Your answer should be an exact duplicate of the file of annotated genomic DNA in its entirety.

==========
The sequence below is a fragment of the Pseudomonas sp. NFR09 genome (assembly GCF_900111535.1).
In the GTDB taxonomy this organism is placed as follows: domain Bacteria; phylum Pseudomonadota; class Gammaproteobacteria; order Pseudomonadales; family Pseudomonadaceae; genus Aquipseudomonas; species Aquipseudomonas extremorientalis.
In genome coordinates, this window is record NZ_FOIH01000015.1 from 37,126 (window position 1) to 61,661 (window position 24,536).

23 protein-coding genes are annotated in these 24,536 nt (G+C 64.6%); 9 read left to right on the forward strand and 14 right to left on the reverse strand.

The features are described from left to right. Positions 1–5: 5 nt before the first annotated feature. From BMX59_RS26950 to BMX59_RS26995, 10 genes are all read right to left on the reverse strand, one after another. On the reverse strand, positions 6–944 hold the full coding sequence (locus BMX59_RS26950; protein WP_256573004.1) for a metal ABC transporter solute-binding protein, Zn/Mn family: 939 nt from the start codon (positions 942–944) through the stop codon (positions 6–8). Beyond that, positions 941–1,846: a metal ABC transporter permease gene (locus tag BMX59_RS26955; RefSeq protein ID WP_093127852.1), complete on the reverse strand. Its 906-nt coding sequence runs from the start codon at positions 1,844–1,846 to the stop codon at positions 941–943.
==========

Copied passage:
The sequence below is a fragment of the Pseudomonas sp. NFR09 genome (assembly GCF_900111535.1).
In the GTDB taxonomy this organism is placed as follows: domain Bacteria; phylum Pseudomonadota; class Gammaproteobacteria; order Pseudomonadales; family Pseudomonadaceae; genus Aquipseudomonas; species Aquipseudomonas extremorientalis.
In genome coordinates, this window is record NZ_FOIH01000015.1 from 37,126 (window position 1) to 61,661 (window position 24,536).

23 protein-coding genes are annotated in these 24,536 nt (G+C 64.6%); 9 read left to right on the forward strand and 14 right to left on the reverse strand.

The features are described from left to right. Positions 1–5: 5 nt before the first annotated feature. From BMX59_RS26950 to BMX59_RS26995, 10 genes are all read right to left on the reverse strand, one after another. On the reverse strand, positions 6–944 hold the full coding sequence (locus BMX59_RS26950; protein WP_256573004.1) for a metal ABC transporter solute-binding protein, Zn/Mn family: 939 nt from the start codon (positions 942–944) through the stop codon (positions 6–8). Beyond that, positions 941–1,846: a metal ABC transporter permease gene (locus tag BMX59_RS26955; RefSeq protein ID WP_093127852.1), complete on the reverse strand. Its 906-nt coding sequence runs from the start codon at positions 1,844–1,846 to the stop codon at positions 941–943.